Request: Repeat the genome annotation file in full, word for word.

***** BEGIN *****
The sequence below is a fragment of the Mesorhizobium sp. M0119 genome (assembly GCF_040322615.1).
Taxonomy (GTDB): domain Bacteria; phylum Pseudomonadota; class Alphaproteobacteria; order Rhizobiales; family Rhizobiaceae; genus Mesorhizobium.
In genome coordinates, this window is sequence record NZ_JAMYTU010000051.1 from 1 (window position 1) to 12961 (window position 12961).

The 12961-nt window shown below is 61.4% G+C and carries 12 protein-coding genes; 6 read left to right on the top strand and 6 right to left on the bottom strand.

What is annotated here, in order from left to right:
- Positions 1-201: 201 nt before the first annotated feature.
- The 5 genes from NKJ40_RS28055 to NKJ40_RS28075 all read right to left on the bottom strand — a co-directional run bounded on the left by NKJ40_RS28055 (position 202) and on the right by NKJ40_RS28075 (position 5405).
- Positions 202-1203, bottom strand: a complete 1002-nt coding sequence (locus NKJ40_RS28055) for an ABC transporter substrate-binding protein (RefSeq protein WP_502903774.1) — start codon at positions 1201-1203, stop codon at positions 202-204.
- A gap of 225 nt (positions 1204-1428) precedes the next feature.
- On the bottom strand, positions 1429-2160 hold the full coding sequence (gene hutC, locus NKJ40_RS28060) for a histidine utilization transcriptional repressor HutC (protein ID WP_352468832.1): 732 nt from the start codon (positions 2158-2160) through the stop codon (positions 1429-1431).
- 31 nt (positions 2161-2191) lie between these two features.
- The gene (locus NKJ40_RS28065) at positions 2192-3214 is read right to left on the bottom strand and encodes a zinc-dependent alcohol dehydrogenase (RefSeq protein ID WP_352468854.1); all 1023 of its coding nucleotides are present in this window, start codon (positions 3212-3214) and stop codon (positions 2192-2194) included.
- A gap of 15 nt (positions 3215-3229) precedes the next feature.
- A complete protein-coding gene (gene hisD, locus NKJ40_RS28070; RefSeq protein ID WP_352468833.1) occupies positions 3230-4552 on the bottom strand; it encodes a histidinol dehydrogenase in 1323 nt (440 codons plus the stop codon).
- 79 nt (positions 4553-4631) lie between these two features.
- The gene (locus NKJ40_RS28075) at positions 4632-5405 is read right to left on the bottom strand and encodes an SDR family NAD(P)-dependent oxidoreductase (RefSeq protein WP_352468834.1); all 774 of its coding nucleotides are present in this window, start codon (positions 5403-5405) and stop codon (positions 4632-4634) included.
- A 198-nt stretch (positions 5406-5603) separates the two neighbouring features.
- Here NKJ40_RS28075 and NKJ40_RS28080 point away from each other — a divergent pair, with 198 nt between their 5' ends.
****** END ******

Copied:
The sequence below is a fragment of the Mesorhizobium sp. M0119 genome (assembly GCF_040322615.1).
Taxonomy (GTDB): domain Bacteria; phylum Pseudomonadota; class Alphaproteobacteria; order Rhizobiales; family Rhizobiaceae; genus Mesorhizobium.
In genome coordinates, this window is sequence record NZ_JAMYTU010000051.1 from 1 (window position 1) to 12961 (window position 12961).

The 12961-nt window shown below is 61.4% G+C and carries 12 protein-coding genes; 6 read left to right on the top strand and 6 right to left on the bottom strand.

What is annotated here, in order from left to right:
- Positions 1-201: 201 nt before the first annotated feature.
- The 5 genes from NKJ40_RS28055 to NKJ40_RS28075 all read right to left on the bottom strand — a co-directional run bounded on the left by NKJ40_RS28055 (position 202) and on the right by NKJ40_RS28075 (position 5405).
- Positions 202-1203, bottom strand: a complete 1002-nt coding sequence (locus NKJ40_RS28055) for an ABC transporter substrate-binding protein (RefSeq protein WP_502903774.1) — start codon at positions 1201-1203, stop codon at positions 202-204.
- A gap of 225 nt (positions 1204-1428) precedes the next feature.
- On the bottom strand, positions 1429-2160 hold the full coding sequence (gene hutC, locus NKJ40_RS28060) for a histidine utilization transcriptional repressor HutC (protein ID WP_352468832.1): 732 nt from the start codon (positions 2158-2160) through the stop codon (positions 1429-1431).
- 31 nt (positions 2161-2191) lie between these two features.
- The gene (locus NKJ40_RS28065) at positions 2192-3214 is read right to left on the bottom strand and encodes a zinc-dependent alcohol dehydrogenase (RefSeq protein ID WP_352468854.1); all 1023 of its coding nucleotides are present in this window, start codon (positions 3212-3214) and stop codon (positions 2192-2194) included.
- A gap of 15 nt (positions 3215-3229) precedes the next feature.
- A complete protein-coding gene (gene hisD, locus NKJ40_RS28070; RefSeq protein ID WP_352468833.1) occupies positions 3230-4552 on the bottom strand; it encodes a histidinol dehydrogenase in 1323 nt (440 codons plus the stop codon).
- 79 nt (positions 4553-4631) lie between these two features.
- The gene (locus NKJ40_RS28075) at positions 4632-5405 is read right to left on the bottom strand and encodes an SDR family NAD(P)-dependent oxidoreductase (RefSeq protein WP_352468834.1); all 774 of its coding nucleotides are present in this window, start codon (positions 5403-5405) and stop codon (positions 4632-4634) included.
- A 198-nt stretch (positions 5406-5603) separates the two neighbouring features.
- Here NKJ40_RS28075 and NKJ40_RS28080 point away from each other — a divergent pair, with 198 nt between their 5' ends.